President Park Geun-hye called for efforts to accelerate fiscal reforms to reduce the nation’s debts on May 13. Park made reference to pay-as-you-go rules to ensure fiscal soundness in a fiscal strategy meeting at the presidential office.
The pay-as-you-go rules are a system widely practiced in the United States and other advanced countries, in which any spending increase directly created by a new law or revision must be offset by other spending decreases or revenue increases.
President Park also stressed, "We need to speed up fiscal reforms to minimize the public's burden, secure economic revitalization and support the public's livelihoods," hoping that the National Assembly would quickly pass relevant bills for the rules.
Korea's operational fiscal balance has been in the red since 2008, reaching a peak in 2009, when it surged to 43.2 trillion won (US$39.5 billion). The balance for the January-November period last year was negative by 30.2 trillion won (US$27.6 billion).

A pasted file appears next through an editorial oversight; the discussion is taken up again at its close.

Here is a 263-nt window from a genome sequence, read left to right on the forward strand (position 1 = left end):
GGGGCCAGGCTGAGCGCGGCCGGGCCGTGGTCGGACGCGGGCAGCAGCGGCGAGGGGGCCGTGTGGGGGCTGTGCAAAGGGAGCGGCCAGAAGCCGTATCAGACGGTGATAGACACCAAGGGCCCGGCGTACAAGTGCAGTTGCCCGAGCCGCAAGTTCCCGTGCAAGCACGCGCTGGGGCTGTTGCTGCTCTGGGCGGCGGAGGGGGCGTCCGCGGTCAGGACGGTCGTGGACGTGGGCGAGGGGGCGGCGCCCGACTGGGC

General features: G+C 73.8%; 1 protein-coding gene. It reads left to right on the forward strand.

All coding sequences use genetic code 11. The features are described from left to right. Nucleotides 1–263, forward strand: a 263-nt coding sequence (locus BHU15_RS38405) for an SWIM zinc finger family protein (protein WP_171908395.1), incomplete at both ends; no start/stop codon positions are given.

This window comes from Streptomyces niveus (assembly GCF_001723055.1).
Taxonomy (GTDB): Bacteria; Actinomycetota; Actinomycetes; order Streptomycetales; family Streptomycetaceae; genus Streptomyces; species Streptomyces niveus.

She also called for the government’s efforts to maintain the country's fiscal health to raise welfare spending, given the country's fast-aging population. Korea became an "aging society" in 2000, when the amount of retired people in the country topped 7 percent. Around 2026, at least 20 percent of the people are expected to be over 65.
The concern has been expressed that the aging population could pose a serious threat to the nation's economy, coupled with a low birth rate, as it could lead to fewer working people and more spending on health and welfare.
President Park also called on the public sector to adopt the wage peak system first in order to help the private sector take up on the system that is designed to provide job security for older employees through a gradual wage cut after a certain age.